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Behavioral and electrophysiological study of spatial pattern discrimination in the rat

Abstract : The rodent whisker system is a widely used model to study behavioral and neurobiological processes underlying tactile perception, in particular during the exploration of an object shape, localization or surface roughness. The general goal of this Ph.D. work was to explore the sensori-motor strategies involved in a tactile discrimination task, as well as the neuronal activity underlying such ability. Similarly to human fingertips scanning an object, rodents are able to sweep their whiskers against surfaces in a rhythmic fashion (a process called whisking) to analyze spatial details. In most laboratory tasks, rats discriminate spatial patterns by whisking on them successively. Based on the life of these animals in the wild, we hypothesized that rodents could discriminate spatial patterns without whisking. To demonstrate this, we developed a novel task inciting the rats to touch the stimuli by running past them at such high speed that the time needed to complete a whisking cycle is not available. Rats learned to discriminate a surface with a series of vertical bars regularly spaced from a smooth surface. Both whiskers and neural activity in the primary somatosensory cortex were involved during the discrimination process. Rats could also discriminate an irregular series from the regular one. We showed that rats do not whisk on the stimuli, and that they orient their whisker arrays towards the rewarded stimulus as soon as 60ms after the first possible contact (Kerekes et al., 2017). These results demonstrate that rats can discriminate stimuli without actively whisking. A second project of this Ph.D. work focused on the analysis of whisker deflections and thalamo-cortical neuronal responses evoked in the anesthetized rat by the stimuli passing on the whiskers mimicking the tactile condition during the task. Preliminary results show the presence of high-acceleration events occurring during whisker stimulation. These events evoked significant cortical responses, that differed according to the stimulus type (irregular or regular series). Four rats have been recorded for this study, two of them were trained on the discrimination task, and the two others were trained on a non-tactile task on the same maze. With this data, we plan to search for potential effects of learning on neuronal treatment of tactile inputs. Both the development of the novel discrimination task and of neuronal recordings in anesthetized and awake rats will allow to tackle new questions on tactile discrimination processes, such as how spatial regularity or irregularity are encoded and how this encoding can be modulated by learning.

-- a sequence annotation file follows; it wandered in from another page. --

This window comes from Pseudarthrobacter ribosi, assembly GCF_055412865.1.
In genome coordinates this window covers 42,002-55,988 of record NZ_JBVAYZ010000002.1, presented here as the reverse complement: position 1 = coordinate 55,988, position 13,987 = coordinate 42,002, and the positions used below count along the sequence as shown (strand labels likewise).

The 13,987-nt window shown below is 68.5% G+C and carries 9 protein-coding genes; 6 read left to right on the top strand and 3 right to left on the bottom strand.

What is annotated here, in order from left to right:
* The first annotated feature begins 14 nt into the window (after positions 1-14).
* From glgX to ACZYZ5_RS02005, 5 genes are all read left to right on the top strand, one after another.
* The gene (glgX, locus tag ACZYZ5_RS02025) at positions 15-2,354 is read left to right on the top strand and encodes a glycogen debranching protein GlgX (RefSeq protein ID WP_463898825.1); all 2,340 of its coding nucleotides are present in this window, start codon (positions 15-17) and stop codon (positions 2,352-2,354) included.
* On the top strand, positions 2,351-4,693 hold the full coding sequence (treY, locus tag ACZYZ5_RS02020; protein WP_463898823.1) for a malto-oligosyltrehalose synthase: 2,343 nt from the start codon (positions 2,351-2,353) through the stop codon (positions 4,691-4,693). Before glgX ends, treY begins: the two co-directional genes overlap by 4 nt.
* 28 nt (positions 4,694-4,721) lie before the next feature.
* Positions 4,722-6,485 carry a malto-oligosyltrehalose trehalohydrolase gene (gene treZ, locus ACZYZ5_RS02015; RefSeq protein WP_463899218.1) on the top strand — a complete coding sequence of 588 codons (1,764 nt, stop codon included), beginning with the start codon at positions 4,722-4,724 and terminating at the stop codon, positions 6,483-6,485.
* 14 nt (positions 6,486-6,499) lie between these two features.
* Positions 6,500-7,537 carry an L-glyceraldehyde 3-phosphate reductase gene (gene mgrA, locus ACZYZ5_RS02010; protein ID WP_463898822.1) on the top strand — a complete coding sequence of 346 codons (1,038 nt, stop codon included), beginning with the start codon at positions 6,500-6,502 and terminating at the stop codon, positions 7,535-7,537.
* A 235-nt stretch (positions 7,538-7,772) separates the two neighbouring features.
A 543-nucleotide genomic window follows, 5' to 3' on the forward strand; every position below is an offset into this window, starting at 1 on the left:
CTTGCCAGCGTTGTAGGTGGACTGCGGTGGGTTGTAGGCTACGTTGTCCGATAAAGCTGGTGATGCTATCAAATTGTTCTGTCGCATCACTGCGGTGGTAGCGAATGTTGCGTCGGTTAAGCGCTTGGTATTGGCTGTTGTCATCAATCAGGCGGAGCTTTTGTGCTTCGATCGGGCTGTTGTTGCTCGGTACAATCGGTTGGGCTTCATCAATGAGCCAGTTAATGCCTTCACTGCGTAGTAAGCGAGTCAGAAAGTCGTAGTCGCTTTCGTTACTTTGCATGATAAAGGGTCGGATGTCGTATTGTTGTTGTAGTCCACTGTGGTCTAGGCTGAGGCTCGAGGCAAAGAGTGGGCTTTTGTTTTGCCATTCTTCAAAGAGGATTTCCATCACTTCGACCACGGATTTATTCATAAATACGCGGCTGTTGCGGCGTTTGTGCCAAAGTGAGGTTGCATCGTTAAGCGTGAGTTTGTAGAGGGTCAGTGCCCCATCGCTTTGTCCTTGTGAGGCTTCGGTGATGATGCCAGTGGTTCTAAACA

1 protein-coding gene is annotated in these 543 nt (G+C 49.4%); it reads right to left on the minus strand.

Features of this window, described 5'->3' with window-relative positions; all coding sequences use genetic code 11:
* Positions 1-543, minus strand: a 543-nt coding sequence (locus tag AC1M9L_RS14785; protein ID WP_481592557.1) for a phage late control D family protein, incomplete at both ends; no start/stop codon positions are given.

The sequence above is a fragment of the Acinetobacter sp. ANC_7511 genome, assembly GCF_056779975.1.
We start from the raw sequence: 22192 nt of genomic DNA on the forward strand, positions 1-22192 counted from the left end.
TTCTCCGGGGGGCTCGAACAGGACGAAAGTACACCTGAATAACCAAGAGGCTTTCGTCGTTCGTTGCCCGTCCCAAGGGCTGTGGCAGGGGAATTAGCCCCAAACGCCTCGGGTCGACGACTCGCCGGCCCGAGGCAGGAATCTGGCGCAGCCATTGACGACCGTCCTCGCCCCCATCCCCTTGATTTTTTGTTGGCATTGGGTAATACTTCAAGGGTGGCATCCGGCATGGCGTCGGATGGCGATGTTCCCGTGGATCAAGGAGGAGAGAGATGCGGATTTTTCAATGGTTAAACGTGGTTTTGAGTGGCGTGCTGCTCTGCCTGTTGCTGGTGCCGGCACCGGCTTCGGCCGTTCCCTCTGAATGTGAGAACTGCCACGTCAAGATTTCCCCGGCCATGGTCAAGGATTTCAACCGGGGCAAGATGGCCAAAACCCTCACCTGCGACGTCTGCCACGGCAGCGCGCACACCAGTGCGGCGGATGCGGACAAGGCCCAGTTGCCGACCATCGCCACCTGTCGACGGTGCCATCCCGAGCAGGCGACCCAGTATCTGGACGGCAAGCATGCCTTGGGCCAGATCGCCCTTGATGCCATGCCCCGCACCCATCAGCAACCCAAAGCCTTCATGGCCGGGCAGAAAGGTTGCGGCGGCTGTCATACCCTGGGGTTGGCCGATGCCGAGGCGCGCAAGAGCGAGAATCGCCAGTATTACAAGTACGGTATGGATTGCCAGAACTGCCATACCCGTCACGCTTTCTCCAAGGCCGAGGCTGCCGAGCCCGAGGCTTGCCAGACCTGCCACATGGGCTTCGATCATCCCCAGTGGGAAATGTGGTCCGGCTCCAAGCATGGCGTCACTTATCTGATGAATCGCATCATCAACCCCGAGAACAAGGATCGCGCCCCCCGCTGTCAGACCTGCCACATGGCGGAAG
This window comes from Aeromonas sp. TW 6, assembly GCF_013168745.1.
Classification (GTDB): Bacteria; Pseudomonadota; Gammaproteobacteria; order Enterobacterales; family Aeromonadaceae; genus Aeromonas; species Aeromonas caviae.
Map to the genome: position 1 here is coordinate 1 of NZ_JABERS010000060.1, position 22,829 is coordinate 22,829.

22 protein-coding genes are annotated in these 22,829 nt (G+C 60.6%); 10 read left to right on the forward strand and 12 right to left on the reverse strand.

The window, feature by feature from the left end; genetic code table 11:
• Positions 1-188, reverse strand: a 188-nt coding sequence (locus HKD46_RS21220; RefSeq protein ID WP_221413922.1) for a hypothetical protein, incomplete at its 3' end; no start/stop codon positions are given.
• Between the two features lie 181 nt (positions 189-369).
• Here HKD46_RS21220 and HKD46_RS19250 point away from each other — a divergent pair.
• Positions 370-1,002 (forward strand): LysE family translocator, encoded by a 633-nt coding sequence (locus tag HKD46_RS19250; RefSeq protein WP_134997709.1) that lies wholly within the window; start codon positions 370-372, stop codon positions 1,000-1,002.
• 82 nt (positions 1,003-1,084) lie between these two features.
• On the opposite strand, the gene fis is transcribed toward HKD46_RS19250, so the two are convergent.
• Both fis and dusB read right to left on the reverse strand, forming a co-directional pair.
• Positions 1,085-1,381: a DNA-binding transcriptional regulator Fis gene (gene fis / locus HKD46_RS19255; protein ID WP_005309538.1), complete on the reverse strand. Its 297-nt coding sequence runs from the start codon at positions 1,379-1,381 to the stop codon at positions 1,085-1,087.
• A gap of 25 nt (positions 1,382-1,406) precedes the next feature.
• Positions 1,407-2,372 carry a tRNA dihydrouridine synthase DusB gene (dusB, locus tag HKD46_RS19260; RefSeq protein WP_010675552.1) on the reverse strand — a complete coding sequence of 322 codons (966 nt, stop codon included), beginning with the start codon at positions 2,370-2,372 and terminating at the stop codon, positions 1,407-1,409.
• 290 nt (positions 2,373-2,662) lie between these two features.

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Pauline Kerekes. Behavioral and electrophysiological study of spatial pattern discrimination in the rat. Neurons and Cognition [q-bio.NC]. Université Pierre et Marie Curie - Paris VI, 2017. English. ⟨NNT : 2017PA066551⟩. ⟨tel-01897480⟩

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